I’ve seen various articles, tutorials, and blog posts on how to fix or replace a blown-out sky. So, this topic is nothing new. However, this may be the fastest way there is to do it. And it can be done without any magic wands, layer masks, extraction tools, or even any pictures of a sky. All in less than one minute.
I’m going to be using Photoshop CS2, but there should be ways to accomplish the same thing in Photoshop Elements.
For the main photo, I obviously wanted one with a washed-out sky. But, to show how well this technique works, I also wanted one that has a lot of intricate detail - like the leaves on the trees, which can often be problematic and difficult to work around.
Okay, are you ready? Let’s get started.
Step #1: Open your photo and duplicate the layer. In Photoshop CS2, there are four different ways I know of to duplicate a layer. But instead of going through all of them, just select your background layer and right-click on it. You’ll see the Duplicate Layer option.
Step #2: Next, select your rectangle Marquee Tool in your toolbar (see red oval above) and draw a box around the sky area you want to replace. If you notice the little ‘marching ants’ you’ll see I’ve selected the top half of this photo.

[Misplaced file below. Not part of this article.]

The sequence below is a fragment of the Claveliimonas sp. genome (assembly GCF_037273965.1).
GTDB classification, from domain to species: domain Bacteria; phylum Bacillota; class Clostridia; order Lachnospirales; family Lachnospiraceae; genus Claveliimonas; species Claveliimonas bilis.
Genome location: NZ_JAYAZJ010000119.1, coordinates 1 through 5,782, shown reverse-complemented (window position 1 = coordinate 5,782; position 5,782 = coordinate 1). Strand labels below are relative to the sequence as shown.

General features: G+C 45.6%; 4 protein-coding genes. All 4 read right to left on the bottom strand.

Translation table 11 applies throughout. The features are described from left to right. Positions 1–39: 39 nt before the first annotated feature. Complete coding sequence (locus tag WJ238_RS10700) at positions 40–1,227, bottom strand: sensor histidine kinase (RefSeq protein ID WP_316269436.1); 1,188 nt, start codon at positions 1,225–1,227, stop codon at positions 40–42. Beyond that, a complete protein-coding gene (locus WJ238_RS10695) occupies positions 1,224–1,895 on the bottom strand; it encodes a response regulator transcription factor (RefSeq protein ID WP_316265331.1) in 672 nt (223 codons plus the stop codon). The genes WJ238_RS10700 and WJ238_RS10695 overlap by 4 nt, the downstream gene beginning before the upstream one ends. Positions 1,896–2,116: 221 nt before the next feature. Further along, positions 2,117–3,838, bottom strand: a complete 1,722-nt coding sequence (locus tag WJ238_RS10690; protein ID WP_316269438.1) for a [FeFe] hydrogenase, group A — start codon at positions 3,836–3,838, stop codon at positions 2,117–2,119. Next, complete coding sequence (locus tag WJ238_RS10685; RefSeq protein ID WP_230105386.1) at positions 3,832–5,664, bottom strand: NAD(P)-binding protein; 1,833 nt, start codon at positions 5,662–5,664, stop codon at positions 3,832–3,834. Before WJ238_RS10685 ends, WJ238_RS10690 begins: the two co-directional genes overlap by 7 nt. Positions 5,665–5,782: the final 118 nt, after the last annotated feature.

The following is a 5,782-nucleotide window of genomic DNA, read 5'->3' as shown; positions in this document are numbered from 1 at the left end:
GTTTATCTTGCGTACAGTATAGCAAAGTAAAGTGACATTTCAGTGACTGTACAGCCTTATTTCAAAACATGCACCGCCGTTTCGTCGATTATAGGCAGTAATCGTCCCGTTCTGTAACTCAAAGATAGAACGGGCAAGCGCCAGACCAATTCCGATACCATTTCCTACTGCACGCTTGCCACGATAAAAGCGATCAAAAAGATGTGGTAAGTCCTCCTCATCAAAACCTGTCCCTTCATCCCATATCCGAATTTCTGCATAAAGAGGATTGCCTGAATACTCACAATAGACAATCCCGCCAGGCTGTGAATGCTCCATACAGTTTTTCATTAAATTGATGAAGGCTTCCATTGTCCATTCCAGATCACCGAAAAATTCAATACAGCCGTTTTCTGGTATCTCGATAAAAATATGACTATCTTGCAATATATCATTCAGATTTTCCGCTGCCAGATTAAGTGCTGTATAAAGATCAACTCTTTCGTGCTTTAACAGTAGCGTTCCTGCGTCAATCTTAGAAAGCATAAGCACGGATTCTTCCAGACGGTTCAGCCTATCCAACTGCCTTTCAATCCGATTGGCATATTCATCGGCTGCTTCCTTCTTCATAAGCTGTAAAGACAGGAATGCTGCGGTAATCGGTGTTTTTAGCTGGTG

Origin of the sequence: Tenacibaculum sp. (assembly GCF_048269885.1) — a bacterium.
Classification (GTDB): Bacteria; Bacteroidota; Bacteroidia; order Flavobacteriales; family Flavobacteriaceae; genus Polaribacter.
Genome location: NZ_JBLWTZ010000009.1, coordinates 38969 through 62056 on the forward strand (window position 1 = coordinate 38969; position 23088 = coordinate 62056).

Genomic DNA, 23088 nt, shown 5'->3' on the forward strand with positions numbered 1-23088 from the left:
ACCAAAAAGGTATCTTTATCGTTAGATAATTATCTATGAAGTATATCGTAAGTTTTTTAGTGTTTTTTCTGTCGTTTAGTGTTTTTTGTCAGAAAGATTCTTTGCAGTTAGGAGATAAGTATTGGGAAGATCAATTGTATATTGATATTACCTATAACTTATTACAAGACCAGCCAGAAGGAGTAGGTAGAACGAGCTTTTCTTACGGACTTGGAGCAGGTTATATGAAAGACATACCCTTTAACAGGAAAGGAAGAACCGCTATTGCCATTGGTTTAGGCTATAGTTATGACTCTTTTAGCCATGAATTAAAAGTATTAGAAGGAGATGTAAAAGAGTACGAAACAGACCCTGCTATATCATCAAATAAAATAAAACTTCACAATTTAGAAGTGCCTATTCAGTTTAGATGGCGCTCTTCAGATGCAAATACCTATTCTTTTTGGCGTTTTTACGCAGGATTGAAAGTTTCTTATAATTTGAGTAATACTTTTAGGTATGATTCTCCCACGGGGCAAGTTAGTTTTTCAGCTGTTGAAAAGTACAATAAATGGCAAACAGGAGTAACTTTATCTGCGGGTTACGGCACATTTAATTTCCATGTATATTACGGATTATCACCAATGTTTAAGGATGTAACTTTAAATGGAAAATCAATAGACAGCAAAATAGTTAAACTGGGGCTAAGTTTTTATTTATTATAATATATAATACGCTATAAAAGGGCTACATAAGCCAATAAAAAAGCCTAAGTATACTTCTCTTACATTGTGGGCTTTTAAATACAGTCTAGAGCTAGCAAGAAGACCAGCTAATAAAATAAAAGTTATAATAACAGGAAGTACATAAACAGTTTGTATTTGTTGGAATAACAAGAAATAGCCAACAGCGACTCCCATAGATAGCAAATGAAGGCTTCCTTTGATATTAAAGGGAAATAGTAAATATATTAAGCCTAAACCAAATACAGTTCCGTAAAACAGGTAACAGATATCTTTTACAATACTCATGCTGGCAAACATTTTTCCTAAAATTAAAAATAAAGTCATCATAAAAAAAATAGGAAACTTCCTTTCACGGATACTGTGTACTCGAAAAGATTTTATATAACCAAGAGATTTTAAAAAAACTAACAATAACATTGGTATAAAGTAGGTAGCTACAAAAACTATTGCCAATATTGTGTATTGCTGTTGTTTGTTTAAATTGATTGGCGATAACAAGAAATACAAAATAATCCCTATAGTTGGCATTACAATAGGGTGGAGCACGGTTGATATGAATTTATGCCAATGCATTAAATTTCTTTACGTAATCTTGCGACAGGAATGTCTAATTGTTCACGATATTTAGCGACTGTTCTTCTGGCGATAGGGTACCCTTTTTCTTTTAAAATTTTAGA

Step #3: Now, go to Image>Adjustment>Selective Color, which will open up a separate little control window (see below image). Go to Colors at the top of that window and select White. Now, just use your Cyan and Magenta sliders to add color until you get a shade of blue you like, and click OK. I have found that typically cyan is going to be about 10% higher than the magenta to get a nice natural looking blue.
Step #4: The only thing left to do is select your Eraser Tool (see red oval on left) and erase any residual blue in areas it shouldn’t be. In this photo, you can see there’s some blue on the right side of the house that needs to be removed. There’s also some on the front windows. Now, if I wanted to have more accurate ‘reflections’ in those windows, I could always leave that blue and just erase it off the window panes.
But either way, you’re done. That’s all there is to it. Gray skies turned blue in less than a minute.
However, to have thing a little more realistic looking, I created my own ‘clouds’ brush that’s now part of my permanent brush set. So, with a couple of extra clicks I can add some clouds and have a pretty nice looking sky – all without any magic wands, layer masks, extraction tools, or even any pictures of a sky.
And it can all be done in less than one minute.
Hopefully, you found this helpful. Maybe my next tutorial will be how to make your own cloud brush and clouds. They can come in very handy.